The trailer was linked to protests that have since killed at least 30 people in seven countries, including the U.S. ambassador to Libya.
Garcia was the first actress to speak out against the director of the incendiary anti-Islam film that prompted global protests.
The grandmother was quick to announce that she and the other actors had no idea that the film’s producer, who they knew at Sam Bacile, wanted to use their acting to create an anti-Muslim movie.
‘I’m getting horrible death threats over the Internet, people saying they’re going to cut me up, chop me up and kill me and my family,’ Garcia said on Tuesday.
Her personal Facebook page, her professional modeling page, and the page of the Flame of Fire Outreach Church where she serves as an ordained minister have all been inundated with threats from individuals angered by the movie.
In one such threat, a man named Ahmad Nazir Bashiri said the actress is lucky that he is nowhere near her because ‘otherwise I would have cut your head no matter what your country or lawmakers would have done to me’, according to The New York Daily News.
In her first interview, when she spoke to Gawker and explained that she never saw any references to the prophet Muhammed or Islam, Ms Garcia thought that she was acting in a film called Desert Warriors.
‘It was going to be a film based on how things were 2,000 years ago. It wasn’t based on anything to do with religion, it was just on how things were run in Egypt. There wasn’t anything about Muhammed or Muslims or anything,’ she said.
Her Facebook page echoes that, as she proudly touts her participation in the film.
‘I have been doing feature films, just finished Broken Roads with Crevice Entertainment, also just wrapped up Dessert Warriors/ played a supporting role,’ she wrote.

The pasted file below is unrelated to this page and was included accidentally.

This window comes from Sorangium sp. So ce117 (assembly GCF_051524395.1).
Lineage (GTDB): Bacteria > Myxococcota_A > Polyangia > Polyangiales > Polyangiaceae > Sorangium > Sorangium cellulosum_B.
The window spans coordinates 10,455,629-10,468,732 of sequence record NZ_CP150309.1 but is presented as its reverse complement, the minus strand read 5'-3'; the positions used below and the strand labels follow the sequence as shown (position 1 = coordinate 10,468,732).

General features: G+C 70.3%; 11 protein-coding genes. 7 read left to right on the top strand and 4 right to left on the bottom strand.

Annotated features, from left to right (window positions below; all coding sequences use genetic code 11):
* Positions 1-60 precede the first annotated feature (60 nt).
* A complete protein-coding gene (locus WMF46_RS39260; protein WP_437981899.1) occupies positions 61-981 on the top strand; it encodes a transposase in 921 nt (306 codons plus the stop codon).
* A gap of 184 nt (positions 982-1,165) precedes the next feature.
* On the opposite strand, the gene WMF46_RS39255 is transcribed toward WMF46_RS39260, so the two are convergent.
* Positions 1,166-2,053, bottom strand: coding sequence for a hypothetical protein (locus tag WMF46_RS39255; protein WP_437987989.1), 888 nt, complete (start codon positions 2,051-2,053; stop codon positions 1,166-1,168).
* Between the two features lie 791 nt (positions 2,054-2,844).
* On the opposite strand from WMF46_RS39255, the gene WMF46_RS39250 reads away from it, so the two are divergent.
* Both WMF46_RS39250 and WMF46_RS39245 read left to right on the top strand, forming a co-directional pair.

She lists shooting as one of her hobbies, saying she is ‘very good with guns, love shooting am A Member Of Kern County Gun Club. Spend as much time as I can on the gun range’.
After a 14-minute trailer of the film was posted online, protests broke out throughout the Middle East and U.S. ambassador Chris Stevens was killed inside the Libyan embassy last week.
The next day, Garcia called the producer- who she still thought was named Sam Bacile- in a panic.
‘I called Sam and said, ‘Why did you do this?’ and he said, ‘I’m tired of radical Islamists killing each other. Let other actors know it’s not their fault,” Garcia said.
She is furious about the changes that were made after filming, as the final product refers to Muhammed as a paedophile and child molester.
‘I had nothing to do really with anything. Now we have people dead because of a movie I was in. It makes me sick,’ she said.
Nakoula Basseley Nakoula is escorted out of his home by Los Angeles County Sheriff’s officers in Cerritos, California
Though she spoke to ‘Sam’ and he acknowledged that none of the actors knew what was going on, that is not enough for her.
‘I’m going to sue his butt off,’ she said.
‘We’re looking for a new place to live right now. My husband is really worried. All my family is in hysterics,’ she said.
She said that she called the FBI and left messages reporting the threats she has been receiving but she has yet to hear back from the agency.